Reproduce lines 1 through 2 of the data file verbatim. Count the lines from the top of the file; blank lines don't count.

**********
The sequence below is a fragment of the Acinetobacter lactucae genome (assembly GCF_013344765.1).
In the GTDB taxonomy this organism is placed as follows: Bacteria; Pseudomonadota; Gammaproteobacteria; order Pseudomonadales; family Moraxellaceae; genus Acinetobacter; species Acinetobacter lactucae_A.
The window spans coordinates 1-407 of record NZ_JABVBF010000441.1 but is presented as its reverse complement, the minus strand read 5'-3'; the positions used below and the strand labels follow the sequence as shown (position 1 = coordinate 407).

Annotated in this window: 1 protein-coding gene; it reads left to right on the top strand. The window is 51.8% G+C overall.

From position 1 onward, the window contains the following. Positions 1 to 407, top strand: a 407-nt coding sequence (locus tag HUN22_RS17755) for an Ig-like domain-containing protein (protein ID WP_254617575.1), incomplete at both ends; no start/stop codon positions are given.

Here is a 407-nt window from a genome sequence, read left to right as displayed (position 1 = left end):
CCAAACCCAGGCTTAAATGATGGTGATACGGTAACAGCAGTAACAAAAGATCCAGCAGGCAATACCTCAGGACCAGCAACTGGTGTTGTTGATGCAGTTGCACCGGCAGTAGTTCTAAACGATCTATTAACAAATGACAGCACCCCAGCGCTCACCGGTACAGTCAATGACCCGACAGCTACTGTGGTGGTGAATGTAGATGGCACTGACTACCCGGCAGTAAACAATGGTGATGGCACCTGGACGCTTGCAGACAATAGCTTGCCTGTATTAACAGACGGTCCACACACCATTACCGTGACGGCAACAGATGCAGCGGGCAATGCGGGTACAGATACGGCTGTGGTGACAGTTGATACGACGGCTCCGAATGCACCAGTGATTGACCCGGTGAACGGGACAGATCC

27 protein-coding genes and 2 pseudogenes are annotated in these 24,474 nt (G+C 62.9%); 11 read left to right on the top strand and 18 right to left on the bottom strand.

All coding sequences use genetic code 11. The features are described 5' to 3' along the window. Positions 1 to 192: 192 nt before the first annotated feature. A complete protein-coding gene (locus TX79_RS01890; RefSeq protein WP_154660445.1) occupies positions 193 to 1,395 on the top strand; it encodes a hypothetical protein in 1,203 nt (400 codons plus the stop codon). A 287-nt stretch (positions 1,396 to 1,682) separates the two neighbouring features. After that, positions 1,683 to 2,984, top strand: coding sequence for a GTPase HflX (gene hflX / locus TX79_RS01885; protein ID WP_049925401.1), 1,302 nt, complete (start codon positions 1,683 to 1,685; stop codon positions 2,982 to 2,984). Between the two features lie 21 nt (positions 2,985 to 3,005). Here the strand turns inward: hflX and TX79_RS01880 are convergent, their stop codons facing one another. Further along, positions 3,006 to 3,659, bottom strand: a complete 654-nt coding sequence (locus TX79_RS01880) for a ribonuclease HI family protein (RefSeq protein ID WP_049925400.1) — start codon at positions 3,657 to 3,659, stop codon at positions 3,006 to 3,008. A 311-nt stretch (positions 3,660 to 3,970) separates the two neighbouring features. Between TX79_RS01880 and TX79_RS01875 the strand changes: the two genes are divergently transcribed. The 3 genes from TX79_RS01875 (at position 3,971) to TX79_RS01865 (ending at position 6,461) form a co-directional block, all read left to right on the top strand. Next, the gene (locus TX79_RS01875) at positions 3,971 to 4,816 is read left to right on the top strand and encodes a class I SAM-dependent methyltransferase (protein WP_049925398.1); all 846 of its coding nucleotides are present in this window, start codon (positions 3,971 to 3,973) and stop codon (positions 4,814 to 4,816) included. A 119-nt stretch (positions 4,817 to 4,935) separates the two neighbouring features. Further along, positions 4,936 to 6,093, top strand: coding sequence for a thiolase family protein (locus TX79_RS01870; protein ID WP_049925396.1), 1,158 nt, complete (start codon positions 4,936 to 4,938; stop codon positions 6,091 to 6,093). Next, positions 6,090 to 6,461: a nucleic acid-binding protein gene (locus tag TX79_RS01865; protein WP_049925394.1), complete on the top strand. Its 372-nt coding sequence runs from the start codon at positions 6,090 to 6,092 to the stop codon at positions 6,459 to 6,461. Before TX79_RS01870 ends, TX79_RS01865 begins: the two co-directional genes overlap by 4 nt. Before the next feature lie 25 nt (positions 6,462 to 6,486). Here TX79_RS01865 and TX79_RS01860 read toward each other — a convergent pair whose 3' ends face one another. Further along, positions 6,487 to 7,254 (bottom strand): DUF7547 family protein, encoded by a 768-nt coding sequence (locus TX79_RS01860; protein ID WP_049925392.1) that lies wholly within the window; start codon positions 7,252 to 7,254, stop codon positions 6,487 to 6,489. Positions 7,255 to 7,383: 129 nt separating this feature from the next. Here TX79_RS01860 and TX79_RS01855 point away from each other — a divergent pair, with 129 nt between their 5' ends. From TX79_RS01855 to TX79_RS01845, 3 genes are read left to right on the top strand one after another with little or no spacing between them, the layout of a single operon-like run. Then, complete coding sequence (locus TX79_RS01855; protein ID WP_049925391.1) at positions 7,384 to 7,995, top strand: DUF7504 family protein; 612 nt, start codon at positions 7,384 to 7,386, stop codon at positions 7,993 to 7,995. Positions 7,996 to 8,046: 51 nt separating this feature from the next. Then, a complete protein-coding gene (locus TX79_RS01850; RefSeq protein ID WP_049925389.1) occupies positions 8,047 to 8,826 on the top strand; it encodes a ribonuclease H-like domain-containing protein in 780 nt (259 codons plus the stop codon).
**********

The sequence below is a fragment of the Acinetobacter lactucae genome (assembly GCF_013344765.1).
In the GTDB taxonomy this organism is placed as follows: Bacteria; Pseudomonadota; Gammaproteobacteria; order Pseudomonadales; family Moraxellaceae; genus Acinetobacter; species Acinetobacter lactucae_A.